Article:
La fuga in maschera

I find it interesting the way some opera composers become canonical to the point where their most unsuccessful (often deservedly so) works still get produced while others, equally famous in their day, disappear pretty much entirely.  One of the latter group is Gaspare Spontini who had a long career stretching from the the late 18th into the middle of the 19th centuries during which he was active in Italy, Paris, Vienna and Germany.  There was a revival of his La Vestale at La Scala with Visconti directing and Callas in the title role but otherwise the 20th century pretty much ignored him.  So obscure had he become that the Wikipedia entry for his operas describes his La fuga in maschera as “genre unknown”.  Perhaps that’s not so surprising as the work was last performed in 1800 and the score was thought to be lost until it turned up in an English bookshop in 2007.  Subsequently it was performed in 2012 at the Teatro GB Pergolesi in Jesi as part of the Festival Pergolesi Spontini.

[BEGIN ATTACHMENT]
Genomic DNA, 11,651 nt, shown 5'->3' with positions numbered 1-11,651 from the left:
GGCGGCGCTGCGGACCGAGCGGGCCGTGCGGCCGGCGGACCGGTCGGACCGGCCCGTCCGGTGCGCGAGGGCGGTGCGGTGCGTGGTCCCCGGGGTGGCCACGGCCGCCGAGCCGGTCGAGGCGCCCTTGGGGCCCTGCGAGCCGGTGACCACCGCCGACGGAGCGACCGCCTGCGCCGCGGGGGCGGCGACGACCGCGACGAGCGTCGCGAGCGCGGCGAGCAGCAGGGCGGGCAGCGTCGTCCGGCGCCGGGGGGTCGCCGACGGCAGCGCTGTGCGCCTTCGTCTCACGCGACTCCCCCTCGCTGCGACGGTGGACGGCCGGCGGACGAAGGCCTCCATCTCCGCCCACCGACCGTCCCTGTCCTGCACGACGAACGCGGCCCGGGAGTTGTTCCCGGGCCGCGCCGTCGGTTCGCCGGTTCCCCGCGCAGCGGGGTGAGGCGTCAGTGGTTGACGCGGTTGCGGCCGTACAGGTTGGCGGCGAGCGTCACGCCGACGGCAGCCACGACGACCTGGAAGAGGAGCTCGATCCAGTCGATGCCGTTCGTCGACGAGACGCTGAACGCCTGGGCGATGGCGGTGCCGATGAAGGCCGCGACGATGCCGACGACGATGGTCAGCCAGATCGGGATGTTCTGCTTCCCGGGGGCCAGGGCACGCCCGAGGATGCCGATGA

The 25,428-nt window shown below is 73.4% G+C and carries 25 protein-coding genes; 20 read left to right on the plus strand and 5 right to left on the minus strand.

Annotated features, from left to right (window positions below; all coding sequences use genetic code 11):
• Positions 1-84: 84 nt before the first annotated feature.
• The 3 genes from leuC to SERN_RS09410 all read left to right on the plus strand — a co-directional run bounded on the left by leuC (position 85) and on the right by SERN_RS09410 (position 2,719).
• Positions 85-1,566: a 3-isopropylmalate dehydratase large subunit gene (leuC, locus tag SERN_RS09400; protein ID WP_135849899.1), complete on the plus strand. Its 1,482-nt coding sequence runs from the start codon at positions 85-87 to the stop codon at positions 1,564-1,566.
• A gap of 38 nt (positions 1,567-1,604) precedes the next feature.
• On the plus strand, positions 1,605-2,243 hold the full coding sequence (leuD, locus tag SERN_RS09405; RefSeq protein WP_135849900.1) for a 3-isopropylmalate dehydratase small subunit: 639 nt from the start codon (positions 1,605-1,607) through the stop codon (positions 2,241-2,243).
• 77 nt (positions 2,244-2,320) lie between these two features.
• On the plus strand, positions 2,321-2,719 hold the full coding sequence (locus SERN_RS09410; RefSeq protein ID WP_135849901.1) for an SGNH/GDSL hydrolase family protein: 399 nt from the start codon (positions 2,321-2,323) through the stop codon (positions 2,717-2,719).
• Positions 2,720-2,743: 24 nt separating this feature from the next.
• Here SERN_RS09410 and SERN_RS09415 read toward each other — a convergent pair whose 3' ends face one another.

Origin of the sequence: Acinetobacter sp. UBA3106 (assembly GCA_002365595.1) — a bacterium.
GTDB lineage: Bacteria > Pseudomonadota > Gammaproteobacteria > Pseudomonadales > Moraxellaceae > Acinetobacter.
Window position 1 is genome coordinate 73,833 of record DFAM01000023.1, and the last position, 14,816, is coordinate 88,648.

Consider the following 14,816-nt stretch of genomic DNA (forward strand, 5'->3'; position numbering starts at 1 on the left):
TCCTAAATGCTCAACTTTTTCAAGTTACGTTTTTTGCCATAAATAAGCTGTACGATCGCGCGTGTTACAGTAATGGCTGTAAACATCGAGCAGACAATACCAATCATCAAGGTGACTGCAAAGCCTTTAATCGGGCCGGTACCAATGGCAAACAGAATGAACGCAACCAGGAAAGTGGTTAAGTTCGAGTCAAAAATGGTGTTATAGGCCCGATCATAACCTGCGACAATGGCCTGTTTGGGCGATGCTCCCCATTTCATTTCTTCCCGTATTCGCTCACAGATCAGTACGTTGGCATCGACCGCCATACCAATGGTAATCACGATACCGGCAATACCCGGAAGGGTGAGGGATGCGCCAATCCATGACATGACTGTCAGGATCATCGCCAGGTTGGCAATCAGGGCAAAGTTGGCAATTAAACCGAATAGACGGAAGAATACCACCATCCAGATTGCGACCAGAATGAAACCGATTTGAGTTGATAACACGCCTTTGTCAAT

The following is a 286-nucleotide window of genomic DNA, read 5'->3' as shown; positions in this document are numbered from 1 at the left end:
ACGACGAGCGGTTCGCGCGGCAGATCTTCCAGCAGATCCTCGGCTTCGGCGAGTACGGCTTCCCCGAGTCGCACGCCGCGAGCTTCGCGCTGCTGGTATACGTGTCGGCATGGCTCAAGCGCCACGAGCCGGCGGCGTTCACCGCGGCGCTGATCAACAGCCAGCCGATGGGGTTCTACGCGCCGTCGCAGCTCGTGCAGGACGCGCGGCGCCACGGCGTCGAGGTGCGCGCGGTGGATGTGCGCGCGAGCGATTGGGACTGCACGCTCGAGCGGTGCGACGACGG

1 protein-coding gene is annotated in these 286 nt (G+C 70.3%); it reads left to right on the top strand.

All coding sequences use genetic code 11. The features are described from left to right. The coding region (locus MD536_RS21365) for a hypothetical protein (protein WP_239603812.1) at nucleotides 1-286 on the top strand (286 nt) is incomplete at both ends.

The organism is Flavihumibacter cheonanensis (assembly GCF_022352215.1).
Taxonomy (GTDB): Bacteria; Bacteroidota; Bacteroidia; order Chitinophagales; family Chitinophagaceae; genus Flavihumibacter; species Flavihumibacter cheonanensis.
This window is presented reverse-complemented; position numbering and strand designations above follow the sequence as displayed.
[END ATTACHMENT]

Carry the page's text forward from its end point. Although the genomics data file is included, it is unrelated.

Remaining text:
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David Alden’s Poppea

I’m never quite sure what to expect from David Alden.  Some things are predictable; striking images, bold colours and a degree of vulgarity, but beyond that it’s hard to be sure.  Sometimes he seems to be trying to be deep (his Lucia for example), sometimes more kitschy (Rinaldo) and there’s always a slight undercurrent of him thumbing his nose at the audience.  His production of L’incoronazione di Poppea at Barcelona’s Liceu is a curious combination of all these things and I think it works pretty well.

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